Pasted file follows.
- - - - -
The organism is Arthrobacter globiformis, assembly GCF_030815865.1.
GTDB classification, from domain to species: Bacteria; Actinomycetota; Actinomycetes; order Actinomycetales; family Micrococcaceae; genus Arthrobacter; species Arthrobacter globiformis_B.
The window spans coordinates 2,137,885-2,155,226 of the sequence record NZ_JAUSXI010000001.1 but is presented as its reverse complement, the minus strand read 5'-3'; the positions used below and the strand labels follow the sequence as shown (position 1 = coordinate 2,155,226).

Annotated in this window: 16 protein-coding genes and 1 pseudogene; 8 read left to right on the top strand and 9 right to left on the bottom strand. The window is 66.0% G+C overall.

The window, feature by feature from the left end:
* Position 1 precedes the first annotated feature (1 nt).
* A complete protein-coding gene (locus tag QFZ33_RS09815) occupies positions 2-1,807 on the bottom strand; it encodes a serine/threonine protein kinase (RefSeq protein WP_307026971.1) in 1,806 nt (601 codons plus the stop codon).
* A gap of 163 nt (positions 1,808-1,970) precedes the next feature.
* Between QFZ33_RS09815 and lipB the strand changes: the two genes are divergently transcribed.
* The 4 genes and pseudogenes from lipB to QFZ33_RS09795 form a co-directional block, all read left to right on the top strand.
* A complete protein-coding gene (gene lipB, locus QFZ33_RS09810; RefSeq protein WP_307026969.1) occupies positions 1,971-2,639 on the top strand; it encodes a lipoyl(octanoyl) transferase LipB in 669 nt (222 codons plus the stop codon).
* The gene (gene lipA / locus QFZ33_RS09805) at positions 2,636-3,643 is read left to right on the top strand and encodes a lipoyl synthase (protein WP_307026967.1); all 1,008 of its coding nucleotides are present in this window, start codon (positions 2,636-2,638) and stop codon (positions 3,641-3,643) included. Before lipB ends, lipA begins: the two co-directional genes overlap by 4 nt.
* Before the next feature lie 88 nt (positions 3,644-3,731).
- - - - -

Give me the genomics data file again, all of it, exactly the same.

The organism is Arthrobacter globiformis, assembly GCF_030815865.1.
GTDB classification, from domain to species: Bacteria; Actinomycetota; Actinomycetes; order Actinomycetales; family Micrococcaceae; genus Arthrobacter; species Arthrobacter globiformis_B.
The window spans coordinates 2,137,885-2,155,226 of the sequence record NZ_JAUSXI010000001.1 but is presented as its reverse complement, the minus strand read 5'-3'; the positions used below and the strand labels follow the sequence as shown (position 1 = coordinate 2,155,226).

Annotated in this window: 16 protein-coding genes and 1 pseudogene; 8 read left to right on the top strand and 9 right to left on the bottom strand. The window is 66.0% G+C overall.

The window, feature by feature from the left end:
* Position 1 precedes the first annotated feature (1 nt).
* A complete protein-coding gene (locus tag QFZ33_RS09815) occupies positions 2-1,807 on the bottom strand; it encodes a serine/threonine protein kinase (RefSeq protein WP_307026971.1) in 1,806 nt (601 codons plus the stop codon).
* A gap of 163 nt (positions 1,808-1,970) precedes the next feature.
* Between QFZ33_RS09815 and lipB the strand changes: the two genes are divergently transcribed.
* The 4 genes and pseudogenes from lipB to QFZ33_RS09795 form a co-directional block, all read left to right on the top strand.
* A complete protein-coding gene (gene lipB, locus QFZ33_RS09810; RefSeq protein WP_307026969.1) occupies positions 1,971-2,639 on the top strand; it encodes a lipoyl(octanoyl) transferase LipB in 669 nt (222 codons plus the stop codon).
* The gene (gene lipA / locus QFZ33_RS09805) at positions 2,636-3,643 is read left to right on the top strand and encodes a lipoyl synthase (protein WP_307026967.1); all 1,008 of its coding nucleotides are present in this window, start codon (positions 2,636-2,638) and stop codon (positions 3,641-3,643) included. Before lipB ends, lipA begins: the two co-directional genes overlap by 4 nt.
* Before the next feature lie 88 nt (positions 3,644-3,731).